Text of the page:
MTR boosted by relaxed social-distancing measures amid easing of Covid-19 third wave, passenger numbers pass 100 million in September

28-Oct-2020 Intellasia | South China Morning Post | 6:02 AM Print This Post

Passenger numbers on Hong Kong’s metro rebounded by more than 28 per cent in September from August, after workers returned to their offices and social-distancing measures were relaxed as the third wave of Covid-19 cases eased.

According to the MTR Corporation, patronage for domestic services was more than 100 million last month, down 20.4 per cent from about 127 million a year ago.

However, compared with 78.5 million in August, the figure represented a rebound of 28.5 per cent.

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With global travel almost at a standstill, the Airport Express continued to take a beating, as passenger numbers plummeted 82.7 per cent to 179,000 in September, down from more than 1 million a year ago. However, the figures rose by almost 21 per cent compared to 148,000 in August.

For the MTR Corp’s intercity, light rail and bus services, numbers dropped 27 per cent year-on-year to about 13.4 million, down from 18.3 million. But ridership on the services was up 23 per cent compared with almost 11 million in August.

On its cross-border rail services, patronage in September dropped 99.5 per cent, to just 41,000, from about 8 million year-on-year, as the MTR Corp halted most operations on the East Rail Line from early February to limit the spread of the coronavirus. The high-speed rail link to Guangzhou has been closed since late January.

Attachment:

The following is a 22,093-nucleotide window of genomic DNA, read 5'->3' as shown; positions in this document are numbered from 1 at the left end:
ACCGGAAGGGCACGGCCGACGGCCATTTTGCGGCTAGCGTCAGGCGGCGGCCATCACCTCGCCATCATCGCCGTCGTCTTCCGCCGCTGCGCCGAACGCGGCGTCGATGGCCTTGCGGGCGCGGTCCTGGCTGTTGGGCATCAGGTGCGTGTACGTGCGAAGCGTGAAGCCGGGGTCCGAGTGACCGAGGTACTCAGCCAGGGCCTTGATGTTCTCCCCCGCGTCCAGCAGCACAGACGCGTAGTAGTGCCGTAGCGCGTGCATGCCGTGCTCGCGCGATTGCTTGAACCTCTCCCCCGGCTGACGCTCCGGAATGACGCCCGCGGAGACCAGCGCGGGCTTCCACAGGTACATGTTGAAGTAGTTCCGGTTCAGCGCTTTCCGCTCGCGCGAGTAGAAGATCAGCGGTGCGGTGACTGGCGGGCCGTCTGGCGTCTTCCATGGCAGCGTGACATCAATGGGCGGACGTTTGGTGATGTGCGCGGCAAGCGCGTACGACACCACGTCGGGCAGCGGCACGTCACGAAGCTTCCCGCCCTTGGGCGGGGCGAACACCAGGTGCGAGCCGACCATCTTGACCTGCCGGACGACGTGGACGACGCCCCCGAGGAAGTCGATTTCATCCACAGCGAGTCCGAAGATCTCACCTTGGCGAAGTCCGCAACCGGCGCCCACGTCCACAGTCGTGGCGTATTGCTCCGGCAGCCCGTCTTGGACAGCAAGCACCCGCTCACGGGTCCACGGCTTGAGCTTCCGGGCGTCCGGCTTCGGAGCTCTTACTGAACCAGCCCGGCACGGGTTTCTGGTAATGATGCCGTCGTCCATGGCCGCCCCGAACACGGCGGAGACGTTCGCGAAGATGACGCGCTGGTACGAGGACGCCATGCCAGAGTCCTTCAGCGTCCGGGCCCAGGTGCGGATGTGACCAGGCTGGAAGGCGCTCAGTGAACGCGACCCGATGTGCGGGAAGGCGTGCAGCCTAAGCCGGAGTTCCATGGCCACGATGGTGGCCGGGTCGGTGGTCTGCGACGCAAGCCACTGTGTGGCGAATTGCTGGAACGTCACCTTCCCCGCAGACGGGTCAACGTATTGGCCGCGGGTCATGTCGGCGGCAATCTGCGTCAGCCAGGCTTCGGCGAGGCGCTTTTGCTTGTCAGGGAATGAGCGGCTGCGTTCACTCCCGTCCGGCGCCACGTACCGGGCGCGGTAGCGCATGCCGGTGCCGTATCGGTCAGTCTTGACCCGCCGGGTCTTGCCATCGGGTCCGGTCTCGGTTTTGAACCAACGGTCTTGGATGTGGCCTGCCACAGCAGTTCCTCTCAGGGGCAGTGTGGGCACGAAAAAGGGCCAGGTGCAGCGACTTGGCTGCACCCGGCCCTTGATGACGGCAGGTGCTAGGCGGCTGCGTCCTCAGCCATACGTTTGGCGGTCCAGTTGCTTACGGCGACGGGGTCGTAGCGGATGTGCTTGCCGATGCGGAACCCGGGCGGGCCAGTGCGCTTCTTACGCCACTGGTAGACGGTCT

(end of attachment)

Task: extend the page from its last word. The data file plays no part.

The strong rebound from August’s figures came after the government started to relax social-distancing rules in September in an attempt to revive the city’s economic activities, which had become stagnant following the ravages of the third wave of Covid-19 infections starting in July.

Measures that were relaxed included increasing the number of people allowed at public gatherings from two to four, extending dine-in services at restaurants until midnight and reopening commercial venues such as bars, game centres and recreational facilities.

Companies that told staff to work from home also gradually reopened offices, as did the government, which sent civil servants home in July.

The rail giant recorded net losses of HK$334 million (US$42.8 million) in the first six months of 2020, from a profit of HK$5.5 billion in the same period last year its worst performance since going public 20 years ago.

Quentin Cheng Hin-kei, spokesman for the Public Transport Research Team, a commuter concern group, said he believed the MTR Corp had passed its lowest point of the crisis.

“With the easing of the pandemic and the restriction rules, the rebound in September patronage is expected,” he said.

“I believe the lowest point of the health crisis is over if there is no rebound in Covid-19 infections.”

However, he remained pessimistic about the rail giant’s outlook, saying its business was unlikely to return to the pre-coronavirus levels.

“Even if all the borders are reopened, tourists will remain cautious about coming to Hong Kong and its retail business will continue to suffer,” he said. “I think it will be impossible for the MTR Corp to get back to the levels before the outbreak.”


Category: Hong Kong

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